It is time again to take a long hard look at our view on the markets, to look at critical pricing levels of the major asset classes and to try and interpret what the market is telling us. We try to keep things very simple, so our underlying philosophy goes something like this;
- The future cannot be predicted. If it could, then actions taken now would change its course. Humans just cannot cope with the unknown, it could be said that superstition is man's way of dealing with the unknown.
- Markets are driven by broad based themes, or some sort of "force." These broad-based themes last for considerable lengths of time - months, even years.
- The market will do all it can to keep the average investor from making money. That is, it will do whatever it can to keep weak hands out of the market. Peter Lynch highlighted this fact when he said that the majority of investors in the Magellan Fund lost money while he ran it, even though for some extraordinary length of time it was one of the best performing mutual funds in the US.
- People need drama in their daily diet... and that is what the media feeds us.
The media and popular market commentators would have us believe that the "austerity" measures taken by European nations are going to affect the global economy/economic recovery and the price of fish in New Zealand. They would also have us believe that there is a reasonable probability that the EU is going to be disbanded and that it is all over for the euro. We have no idea of what is going to happen to the euro, but we will say that this sort of commentary is a text book example of what happens either at or very near a cyclical market bottom. Let us not forget all the commentary that predicted the end of the world back in October 2008 and the six months that followed! We find it rather amusing that most of the doomsayers who were predicting the end game in late 2008/early 2009 are the very commentators who are predicting the end of Europe and the euro right now!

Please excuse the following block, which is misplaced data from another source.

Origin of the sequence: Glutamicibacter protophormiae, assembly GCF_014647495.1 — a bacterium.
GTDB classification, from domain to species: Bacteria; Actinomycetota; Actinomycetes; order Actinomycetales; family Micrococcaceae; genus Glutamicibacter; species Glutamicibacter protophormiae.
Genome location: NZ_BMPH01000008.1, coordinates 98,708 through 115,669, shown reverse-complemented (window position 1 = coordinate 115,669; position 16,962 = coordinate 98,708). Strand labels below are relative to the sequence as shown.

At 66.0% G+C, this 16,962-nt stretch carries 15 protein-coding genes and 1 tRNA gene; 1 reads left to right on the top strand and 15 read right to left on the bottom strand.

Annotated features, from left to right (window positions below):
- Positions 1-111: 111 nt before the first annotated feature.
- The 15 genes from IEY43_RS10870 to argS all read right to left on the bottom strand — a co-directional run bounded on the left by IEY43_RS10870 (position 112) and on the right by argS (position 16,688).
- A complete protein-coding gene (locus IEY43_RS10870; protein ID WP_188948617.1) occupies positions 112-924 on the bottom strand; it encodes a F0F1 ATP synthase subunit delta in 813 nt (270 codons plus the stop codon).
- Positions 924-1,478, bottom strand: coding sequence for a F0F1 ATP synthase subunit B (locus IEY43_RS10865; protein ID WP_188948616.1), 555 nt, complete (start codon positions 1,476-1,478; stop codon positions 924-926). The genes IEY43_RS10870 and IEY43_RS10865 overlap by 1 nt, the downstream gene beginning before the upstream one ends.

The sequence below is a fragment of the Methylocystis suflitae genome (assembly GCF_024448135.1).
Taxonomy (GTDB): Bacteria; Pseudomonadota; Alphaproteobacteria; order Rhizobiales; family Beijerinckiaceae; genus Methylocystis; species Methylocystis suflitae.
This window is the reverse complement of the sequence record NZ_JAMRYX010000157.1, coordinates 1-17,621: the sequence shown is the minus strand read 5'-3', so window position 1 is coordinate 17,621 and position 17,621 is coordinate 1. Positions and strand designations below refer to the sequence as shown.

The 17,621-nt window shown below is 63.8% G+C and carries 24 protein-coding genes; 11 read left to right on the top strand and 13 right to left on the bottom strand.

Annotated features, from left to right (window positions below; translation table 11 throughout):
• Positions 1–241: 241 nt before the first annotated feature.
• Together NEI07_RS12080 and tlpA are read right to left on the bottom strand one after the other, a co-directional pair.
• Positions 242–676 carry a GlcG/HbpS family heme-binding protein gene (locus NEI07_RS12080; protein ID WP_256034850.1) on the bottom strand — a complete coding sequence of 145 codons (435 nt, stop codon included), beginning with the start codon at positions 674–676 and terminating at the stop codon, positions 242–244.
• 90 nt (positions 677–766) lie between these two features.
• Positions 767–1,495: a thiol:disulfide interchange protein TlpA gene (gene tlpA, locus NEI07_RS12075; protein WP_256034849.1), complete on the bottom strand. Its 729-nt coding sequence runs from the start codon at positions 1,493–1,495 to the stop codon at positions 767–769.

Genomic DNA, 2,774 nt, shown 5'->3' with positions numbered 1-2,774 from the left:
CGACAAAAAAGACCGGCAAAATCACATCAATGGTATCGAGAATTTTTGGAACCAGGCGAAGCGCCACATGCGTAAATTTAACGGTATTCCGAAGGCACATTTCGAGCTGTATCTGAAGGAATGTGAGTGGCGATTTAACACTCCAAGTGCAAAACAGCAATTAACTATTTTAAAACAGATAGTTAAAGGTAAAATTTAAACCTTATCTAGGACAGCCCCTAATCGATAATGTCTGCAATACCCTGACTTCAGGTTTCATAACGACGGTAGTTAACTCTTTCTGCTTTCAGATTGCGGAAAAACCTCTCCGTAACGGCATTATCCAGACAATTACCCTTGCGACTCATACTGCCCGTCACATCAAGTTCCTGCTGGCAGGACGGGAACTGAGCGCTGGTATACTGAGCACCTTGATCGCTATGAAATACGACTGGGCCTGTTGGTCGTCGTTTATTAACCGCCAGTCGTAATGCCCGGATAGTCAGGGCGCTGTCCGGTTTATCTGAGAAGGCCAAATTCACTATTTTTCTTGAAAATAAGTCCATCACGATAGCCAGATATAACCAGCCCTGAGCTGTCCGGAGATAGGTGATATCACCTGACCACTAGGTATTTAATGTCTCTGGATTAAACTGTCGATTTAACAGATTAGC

In the eight charts below, representing all the major asset classes from a global perspective, note the degree to which they have all advanced (fallen for US treasuries) since the depths of 2008. Markets do not move in straight lines, they weave their way in a general direction. Every time a linear trend becomes apparent it indicates that too many weak hands have entered the market and accordingly it goes through a cleansing action. We think that this is what is happening right now across the different asset classes.
Yes, you may well argue that "this time it is different"... it is all about the the PIIGS. Well, if it wasn't PIIGS it may well be GOATS or SHEEP or some other bizarre reason.
The good news is that weak hands have been taken out of most markets. If the carry/yield/risk/inflation/growth trade was popular a few weeks ago it certainly isn't so popular now. Yet what has changed? Certainly from a fundamental perspective little appears to have changed. In fact, economic and earnings releases appear to have improved. From a behavioral perspective we see absolutely no evidence that any key pricing levels of the major asset classes has been breached.
Of course, in the charts above you will notice that in a number of instances the market is treading alarmingly close to the "edge." Will it topple over? A bull market is a bull market until proven otherwise. Perhaps it is too simple for most to accept!
Disclosure: Long VTI EFA EEM FXA GLD JNK DBC TBT DBV